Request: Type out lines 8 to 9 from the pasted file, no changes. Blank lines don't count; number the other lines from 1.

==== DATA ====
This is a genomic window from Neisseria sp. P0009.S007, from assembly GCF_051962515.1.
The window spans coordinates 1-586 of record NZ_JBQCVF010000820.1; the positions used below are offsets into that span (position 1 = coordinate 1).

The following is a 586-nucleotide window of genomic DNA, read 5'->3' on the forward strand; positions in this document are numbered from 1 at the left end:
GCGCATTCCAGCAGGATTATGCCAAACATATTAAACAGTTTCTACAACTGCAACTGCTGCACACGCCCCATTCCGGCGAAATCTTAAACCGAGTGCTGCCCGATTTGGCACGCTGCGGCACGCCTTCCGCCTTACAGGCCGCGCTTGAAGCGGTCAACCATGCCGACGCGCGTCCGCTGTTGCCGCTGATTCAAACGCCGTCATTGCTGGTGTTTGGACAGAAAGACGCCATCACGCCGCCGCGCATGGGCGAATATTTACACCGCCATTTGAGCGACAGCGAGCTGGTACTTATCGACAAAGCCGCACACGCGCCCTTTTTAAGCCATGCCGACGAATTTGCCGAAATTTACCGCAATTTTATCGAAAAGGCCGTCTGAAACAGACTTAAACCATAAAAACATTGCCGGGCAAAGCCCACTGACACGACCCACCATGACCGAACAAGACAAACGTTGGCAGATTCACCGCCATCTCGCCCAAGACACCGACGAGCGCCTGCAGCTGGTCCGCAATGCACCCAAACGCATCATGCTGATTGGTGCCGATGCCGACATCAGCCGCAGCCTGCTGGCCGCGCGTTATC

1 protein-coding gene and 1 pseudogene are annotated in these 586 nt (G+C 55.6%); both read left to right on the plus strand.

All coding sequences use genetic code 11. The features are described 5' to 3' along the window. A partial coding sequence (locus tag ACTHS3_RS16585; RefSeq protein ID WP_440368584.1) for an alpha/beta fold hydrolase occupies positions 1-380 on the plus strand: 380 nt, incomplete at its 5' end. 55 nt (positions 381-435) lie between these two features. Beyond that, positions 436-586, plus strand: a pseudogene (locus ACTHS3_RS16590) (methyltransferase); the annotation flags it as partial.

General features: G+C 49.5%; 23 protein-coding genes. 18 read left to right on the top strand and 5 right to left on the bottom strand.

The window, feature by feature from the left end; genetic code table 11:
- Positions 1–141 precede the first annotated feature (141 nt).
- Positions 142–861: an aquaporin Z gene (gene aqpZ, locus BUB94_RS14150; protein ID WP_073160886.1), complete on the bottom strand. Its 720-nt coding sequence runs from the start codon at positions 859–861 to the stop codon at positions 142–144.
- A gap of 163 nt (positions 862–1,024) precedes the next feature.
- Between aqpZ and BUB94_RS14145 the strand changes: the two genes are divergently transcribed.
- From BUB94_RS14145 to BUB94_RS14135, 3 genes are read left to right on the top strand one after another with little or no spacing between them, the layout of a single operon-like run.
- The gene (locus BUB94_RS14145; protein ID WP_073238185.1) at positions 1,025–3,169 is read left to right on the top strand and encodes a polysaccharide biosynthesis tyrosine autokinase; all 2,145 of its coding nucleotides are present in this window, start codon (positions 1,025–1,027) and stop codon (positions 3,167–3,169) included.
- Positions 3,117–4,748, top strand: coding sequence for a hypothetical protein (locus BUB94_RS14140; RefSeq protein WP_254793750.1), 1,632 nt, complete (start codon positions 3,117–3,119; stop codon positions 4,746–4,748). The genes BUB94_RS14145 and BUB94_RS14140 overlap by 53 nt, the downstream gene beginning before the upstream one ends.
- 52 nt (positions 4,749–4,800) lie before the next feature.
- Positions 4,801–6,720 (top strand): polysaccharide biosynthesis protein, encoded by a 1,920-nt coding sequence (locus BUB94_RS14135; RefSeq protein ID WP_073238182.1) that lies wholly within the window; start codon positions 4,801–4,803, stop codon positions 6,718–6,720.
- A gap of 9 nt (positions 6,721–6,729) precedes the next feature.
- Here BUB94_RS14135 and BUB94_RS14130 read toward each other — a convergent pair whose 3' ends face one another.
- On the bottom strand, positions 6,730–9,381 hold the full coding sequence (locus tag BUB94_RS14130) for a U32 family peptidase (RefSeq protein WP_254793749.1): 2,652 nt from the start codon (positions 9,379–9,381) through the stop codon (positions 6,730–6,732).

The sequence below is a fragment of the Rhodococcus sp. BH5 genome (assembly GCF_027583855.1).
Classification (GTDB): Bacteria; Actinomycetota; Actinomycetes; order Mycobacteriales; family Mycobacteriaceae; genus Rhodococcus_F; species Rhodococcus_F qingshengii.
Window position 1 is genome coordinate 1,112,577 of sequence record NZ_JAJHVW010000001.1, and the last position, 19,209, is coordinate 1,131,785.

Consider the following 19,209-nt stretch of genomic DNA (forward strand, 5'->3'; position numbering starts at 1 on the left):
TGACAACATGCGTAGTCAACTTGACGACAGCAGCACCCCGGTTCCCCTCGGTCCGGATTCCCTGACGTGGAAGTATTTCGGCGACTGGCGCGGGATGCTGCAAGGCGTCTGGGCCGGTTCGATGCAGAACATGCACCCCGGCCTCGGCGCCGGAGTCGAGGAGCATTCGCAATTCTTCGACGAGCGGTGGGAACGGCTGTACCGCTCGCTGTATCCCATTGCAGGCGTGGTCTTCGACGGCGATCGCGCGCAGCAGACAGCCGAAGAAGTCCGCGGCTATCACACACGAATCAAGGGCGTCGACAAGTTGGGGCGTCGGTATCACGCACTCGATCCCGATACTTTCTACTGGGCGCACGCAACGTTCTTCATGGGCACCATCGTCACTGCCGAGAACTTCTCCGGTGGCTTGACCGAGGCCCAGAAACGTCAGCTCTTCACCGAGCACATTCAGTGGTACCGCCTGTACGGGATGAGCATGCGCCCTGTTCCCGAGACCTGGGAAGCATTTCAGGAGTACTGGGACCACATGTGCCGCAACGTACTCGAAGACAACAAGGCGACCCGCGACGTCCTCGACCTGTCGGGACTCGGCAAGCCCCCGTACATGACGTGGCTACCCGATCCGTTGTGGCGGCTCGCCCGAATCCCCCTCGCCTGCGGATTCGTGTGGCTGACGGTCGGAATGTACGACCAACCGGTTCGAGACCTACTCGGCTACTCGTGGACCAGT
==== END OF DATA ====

The window, feature by feature from the left end; genetic code table 11:
- Positions 1–141 precede the first annotated feature (141 nt).